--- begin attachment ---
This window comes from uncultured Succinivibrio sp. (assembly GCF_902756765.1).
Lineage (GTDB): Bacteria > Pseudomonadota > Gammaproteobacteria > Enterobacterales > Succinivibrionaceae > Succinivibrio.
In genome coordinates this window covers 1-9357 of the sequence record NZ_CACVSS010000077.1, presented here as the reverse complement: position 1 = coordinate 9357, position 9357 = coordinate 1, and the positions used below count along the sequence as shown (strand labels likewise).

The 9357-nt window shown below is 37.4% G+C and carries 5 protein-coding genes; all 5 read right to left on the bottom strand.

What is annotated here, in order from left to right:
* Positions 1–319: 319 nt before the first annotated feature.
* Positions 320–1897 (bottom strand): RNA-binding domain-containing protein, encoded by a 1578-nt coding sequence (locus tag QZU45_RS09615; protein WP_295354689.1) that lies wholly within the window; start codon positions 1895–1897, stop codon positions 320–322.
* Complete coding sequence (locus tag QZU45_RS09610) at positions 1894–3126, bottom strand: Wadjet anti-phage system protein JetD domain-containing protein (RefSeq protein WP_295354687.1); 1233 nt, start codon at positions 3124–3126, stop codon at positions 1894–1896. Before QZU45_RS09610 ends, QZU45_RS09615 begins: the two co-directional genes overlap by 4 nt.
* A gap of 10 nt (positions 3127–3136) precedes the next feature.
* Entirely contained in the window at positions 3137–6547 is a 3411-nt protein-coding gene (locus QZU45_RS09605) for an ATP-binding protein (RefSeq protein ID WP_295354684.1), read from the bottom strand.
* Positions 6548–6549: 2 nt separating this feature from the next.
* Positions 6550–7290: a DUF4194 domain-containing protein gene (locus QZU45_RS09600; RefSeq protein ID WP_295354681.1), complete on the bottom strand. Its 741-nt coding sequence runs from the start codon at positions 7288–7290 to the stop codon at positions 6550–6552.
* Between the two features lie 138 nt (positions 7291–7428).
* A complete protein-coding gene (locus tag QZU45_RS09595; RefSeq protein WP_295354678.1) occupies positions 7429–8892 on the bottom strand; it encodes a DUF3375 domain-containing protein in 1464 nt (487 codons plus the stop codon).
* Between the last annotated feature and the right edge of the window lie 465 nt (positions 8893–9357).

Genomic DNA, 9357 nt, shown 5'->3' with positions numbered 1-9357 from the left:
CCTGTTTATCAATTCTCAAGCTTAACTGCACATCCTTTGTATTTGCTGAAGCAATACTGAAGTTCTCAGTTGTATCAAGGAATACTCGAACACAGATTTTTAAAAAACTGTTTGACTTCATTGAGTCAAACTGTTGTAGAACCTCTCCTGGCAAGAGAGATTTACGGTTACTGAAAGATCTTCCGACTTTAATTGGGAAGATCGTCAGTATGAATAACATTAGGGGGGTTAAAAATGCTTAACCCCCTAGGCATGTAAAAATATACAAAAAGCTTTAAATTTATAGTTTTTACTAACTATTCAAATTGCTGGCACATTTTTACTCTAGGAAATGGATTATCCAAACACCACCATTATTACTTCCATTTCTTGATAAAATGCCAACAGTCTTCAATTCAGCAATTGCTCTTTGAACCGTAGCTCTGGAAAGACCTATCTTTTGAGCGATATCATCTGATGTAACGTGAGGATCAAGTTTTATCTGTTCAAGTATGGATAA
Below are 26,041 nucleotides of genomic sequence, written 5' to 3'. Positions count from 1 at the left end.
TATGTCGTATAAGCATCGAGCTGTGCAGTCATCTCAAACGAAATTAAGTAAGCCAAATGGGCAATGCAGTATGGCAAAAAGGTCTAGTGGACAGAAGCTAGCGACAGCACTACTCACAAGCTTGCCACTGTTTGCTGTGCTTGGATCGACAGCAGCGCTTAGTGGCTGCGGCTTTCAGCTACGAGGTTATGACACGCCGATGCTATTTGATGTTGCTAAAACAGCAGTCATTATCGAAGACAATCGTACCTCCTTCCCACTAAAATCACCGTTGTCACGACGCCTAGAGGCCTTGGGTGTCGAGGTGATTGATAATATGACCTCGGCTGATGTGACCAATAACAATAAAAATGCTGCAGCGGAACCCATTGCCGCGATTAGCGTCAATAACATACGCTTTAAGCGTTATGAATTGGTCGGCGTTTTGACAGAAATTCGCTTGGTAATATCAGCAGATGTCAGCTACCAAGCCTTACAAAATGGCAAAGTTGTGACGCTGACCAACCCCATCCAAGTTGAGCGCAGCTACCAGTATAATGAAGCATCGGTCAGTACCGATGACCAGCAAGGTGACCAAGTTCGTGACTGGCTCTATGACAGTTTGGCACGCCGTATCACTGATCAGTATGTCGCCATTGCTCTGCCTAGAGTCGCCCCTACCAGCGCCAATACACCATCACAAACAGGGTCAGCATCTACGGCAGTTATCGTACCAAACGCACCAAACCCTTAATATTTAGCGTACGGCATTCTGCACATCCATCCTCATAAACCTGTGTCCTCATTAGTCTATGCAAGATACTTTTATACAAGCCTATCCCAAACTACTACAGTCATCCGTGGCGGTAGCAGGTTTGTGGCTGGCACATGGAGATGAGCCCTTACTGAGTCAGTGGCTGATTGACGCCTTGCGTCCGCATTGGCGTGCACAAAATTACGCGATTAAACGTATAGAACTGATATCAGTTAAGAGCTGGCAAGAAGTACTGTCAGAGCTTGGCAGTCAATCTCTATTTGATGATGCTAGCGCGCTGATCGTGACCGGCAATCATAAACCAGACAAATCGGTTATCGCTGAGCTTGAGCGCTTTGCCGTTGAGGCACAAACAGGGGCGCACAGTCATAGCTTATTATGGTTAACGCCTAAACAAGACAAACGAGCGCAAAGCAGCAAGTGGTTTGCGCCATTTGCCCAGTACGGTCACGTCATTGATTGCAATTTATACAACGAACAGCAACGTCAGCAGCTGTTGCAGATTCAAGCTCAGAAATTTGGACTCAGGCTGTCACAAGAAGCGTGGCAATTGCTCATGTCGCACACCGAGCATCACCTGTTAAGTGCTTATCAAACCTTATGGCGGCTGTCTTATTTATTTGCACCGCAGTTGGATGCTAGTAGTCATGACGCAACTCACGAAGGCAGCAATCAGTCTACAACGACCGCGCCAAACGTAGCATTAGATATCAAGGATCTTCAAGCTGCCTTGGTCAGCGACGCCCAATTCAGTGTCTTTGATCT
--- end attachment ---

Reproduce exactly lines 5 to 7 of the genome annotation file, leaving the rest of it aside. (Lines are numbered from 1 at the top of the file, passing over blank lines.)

What is annotated here, in order from left to right:
* Positions 1–319: 319 nt before the first annotated feature.
* Positions 320–1897 (bottom strand): RNA-binding domain-containing protein, encoded by a 1578-nt coding sequence (locus tag QZU45_RS09615; protein WP_295354689.1) that lies wholly within the window; start codon positions 1895–1897, stop codon positions 320–322.